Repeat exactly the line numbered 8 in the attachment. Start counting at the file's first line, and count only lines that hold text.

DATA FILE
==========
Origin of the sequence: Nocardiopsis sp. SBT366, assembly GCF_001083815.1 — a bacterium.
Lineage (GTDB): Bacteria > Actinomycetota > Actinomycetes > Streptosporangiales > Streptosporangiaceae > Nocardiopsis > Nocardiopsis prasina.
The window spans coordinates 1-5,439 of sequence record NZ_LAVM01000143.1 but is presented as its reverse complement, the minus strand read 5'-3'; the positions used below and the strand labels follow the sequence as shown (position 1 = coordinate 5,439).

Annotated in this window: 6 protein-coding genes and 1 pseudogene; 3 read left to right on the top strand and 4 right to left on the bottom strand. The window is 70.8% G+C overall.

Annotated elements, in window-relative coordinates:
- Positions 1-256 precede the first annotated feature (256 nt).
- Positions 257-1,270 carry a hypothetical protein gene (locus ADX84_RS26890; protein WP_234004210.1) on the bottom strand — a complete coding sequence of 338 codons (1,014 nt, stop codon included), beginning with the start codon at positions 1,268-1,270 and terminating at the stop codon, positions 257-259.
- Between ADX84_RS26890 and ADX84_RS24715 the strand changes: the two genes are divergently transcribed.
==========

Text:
- Between ADX84_RS26890 and ADX84_RS24715 the strand changes: the two genes are divergently transcribed.